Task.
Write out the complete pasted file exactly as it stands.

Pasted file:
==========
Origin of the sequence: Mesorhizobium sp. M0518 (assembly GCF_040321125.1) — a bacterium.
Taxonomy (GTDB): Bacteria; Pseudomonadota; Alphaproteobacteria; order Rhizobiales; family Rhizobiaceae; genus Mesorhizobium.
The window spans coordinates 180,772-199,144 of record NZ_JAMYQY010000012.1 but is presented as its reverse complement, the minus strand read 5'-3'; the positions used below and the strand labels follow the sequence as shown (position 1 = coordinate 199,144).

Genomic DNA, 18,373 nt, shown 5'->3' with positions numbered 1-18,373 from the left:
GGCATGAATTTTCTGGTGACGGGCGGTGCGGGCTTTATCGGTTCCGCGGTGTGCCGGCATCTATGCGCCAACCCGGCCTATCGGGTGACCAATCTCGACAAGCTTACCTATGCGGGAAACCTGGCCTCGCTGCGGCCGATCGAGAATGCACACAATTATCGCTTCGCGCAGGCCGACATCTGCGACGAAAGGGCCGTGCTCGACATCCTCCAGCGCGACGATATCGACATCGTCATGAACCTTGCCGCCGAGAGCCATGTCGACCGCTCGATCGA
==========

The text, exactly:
Origin of the sequence: Mesorhizobium sp. M0518 (assembly GCF_040321125.1) — a bacterium.
Taxonomy (GTDB): Bacteria; Pseudomonadota; Alphaproteobacteria; order Rhizobiales; family Rhizobiaceae; genus Mesorhizobium.
The window spans coordinates 180,772-199,144 of record NZ_JAMYQY010000012.1 but is presented as its reverse complement, the minus strand read 5'-3'; the positions used below and the strand labels follow the sequence as shown (position 1 = coordinate 199,144).

Genomic DNA, 18,373 nt, shown 5'->3' with positions numbered 1-18,373 from the left:
GGCATGAATTTTCTGGTGACGGGCGGTGCGGGCTTTATCGGTTCCGCGGTGTGCCGGCATCTATGCGCCAACCCGGCCTATCGGGTGACCAATCTCGACAAGCTTACCTATGCGGGAAACCTGGCCTCGCTGCGGCCGATCGAGAATGCACACAATTATCGCTTCGCGCAGGCCGACATCTGCGACGAAAGGGCCGTGCTCGACATCCTCCAGCGCGACGATATCGACATCGTCATGAACCTTGCCGCCGAGAGCCATGTCGACCGCTCGATCGA